Will it increase my earnings potential? Not at all. Will it be an enormous sense of pride? Absolutely. Therein lies the value.

-Steve
I suspect having a person like yourself in the classroom will be of great value. If education for the young and inexperienced is overvalued, its probably undervalued for the older, more experienced person.
yobria
Posts: 5978
Joined: Mon Feb 19, 2007 11:58 pm
Location: SF CA USA

Post by yobria »

avalpert wrote:Tell me, how did he answer the multitude of studies that shows the life time earnings of college graduates well exceed high school graduates?
That's a misleading statistic though. Most smart high school kids (that would eventually earn high wages anyway) are pressured by their environment into going to college. And many high paying jobs (doctor/lawyer) require undergraduate degrees. Neither of these facts proves the intrisic worth of a few years of dozing through class, partying, and cramming for exams.

Nick
avalpert
Posts: 6313
Joined: Sat Mar 22, 2008 4:58 pm

Post by avalpert »

yobria wrote:
avalpert wrote:Tell me, how did he answer the multitude of studies that shows the life time earnings of college graduates well exceed high school graduates?
That's a misleading statistic though. Most smart high school kids (that would eventually earn high wages anyway) are pressured by their environment into going to college. And many high paying jobs (doctor/lawyer) require undergraduate degrees. Neither of these facts proves the intrisic worth of a few years of dozing through class, partying, and cramming for exams.

Nick
Well the second point certainly demonstrates value - certain high paying professions are off limits without a degree, are there any that are off limits if you have one?

The first point is wothy of discussion, but in the end does it matter? If your peers are going to get the degree, and employers value the degree, than from a competitive position alone you will be better off getting the degree.

In the end, we aren't goign to have a real controlled experiment comparing a population identical in every way except for soe goign to college and some not so we have to make due with the best data we have.
User avatar
VictoriaF
Posts: 19549
Joined: Tue Feb 27, 2007 7:27 am
Location: Black Swan Lake

Post by VictoriaF »

Victoria
Last edited by VictoriaF on Wed Feb 23, 2011 12:52 pm, edited 1 time in total.
Steve_Miller
Posts: 16
Joined: Tue May 15, 2007 10:14 am

Post by Steve_Miller »

schwarm wrote:
Steve_Miller wrote:Academic achievement has been something that my family has always chaulked up as being a valuable life achievement:

My father was an EE turned surgeon, mother had a PhD, my brothers both have advanced degrees (that interestingly don't correspond to their career paths.)

I never really liked school (until the last few years... night classes), but I've always been enamored with technology. I've spent over the last decade in the work force acquiring well respected IT certifications (CCIE, RHCE, etc.) that in general command great salaries and interesting positions. I currently earn well over $100k/yr and I save virtually everything.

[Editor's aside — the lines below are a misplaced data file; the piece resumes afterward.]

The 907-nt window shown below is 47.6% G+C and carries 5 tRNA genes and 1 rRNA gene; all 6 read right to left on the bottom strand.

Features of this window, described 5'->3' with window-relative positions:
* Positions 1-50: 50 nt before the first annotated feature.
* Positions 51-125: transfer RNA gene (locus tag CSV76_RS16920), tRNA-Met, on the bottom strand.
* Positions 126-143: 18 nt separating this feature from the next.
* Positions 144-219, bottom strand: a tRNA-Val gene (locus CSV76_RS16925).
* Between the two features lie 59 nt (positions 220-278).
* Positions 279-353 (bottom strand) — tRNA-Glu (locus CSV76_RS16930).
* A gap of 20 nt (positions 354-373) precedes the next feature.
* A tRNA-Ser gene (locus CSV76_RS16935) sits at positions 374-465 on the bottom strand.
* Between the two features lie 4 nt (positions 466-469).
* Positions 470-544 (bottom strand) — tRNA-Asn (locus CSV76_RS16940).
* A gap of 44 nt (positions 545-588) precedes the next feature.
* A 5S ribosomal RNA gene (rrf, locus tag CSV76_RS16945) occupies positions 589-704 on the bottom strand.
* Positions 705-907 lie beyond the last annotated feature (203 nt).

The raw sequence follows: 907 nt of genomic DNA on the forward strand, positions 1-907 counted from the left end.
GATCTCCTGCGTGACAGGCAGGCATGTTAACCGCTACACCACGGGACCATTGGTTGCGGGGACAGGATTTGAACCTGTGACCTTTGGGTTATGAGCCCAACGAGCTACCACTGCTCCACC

What is the point I am trying to make? It is that by all means I have been able to build a successful career out of what fuels me.... BUT... I still look at how far I have to go and what I would have to sacrifice in order to get just that B.S EECS from the university I want to transfer into so dearly.

Will it increase my earnings potential? Not at all. Will it be an enormous sense of pride? Absolutely. Therein lies the value.

-Steve
I suspect having a person like yourself in the classroom will be of great value. If education for the young and inexperienced is overvalued, its probably
undervalued for the older, more experienced person.
Tell that admissions :lol: I wish all of this work experience and certification would translate to an invitation into an EE program at Cal or Stanford.
User avatar
VictoriaF
Posts: 19549
Joined: Tue Feb 27, 2007 7:27 am
Location: Black Swan Lake

Post by VictoriaF »

Victoria
Last edited by VictoriaF on Wed Feb 23, 2011 12:53 pm, edited 1 time in total.
User avatar
AzRunner
Posts: 999
Joined: Mon Feb 19, 2007 6:18 pm
Location: Phoenix

Post by AzRunner »

I definitely view a college degree as worthwhile. It is more worthwhile if you go to school with a purpose (other than partying). In many professions you need an undergraduate degree in a certain discipline in order to be effective and you can't get into the door without it.

I have degrees from both state schools and private. My employer paid for my MBA that I pursued at night (U of Chicago). That opened the door to a management position in the software engineering field. I don't think I would have paid the tuition if I had to pay it out of my own pocket (I needed to get at least a B for reimbursement).

In my experience, it was difficult to detect a difference in technical performance between engineers that has bachelors vs masters degrees. We didn't employ many PhDs. One advantage that my technical masters provided was that it was a prerequisite for the company to pay for an MBA, so I lucked into that.

Our son graduated from a private university (Northwestern). The advantage he had was that prestigious companies recruited there that did not go to most schools. I think it provides a head start, but certainly your performance becomes more important as you move away from your degree.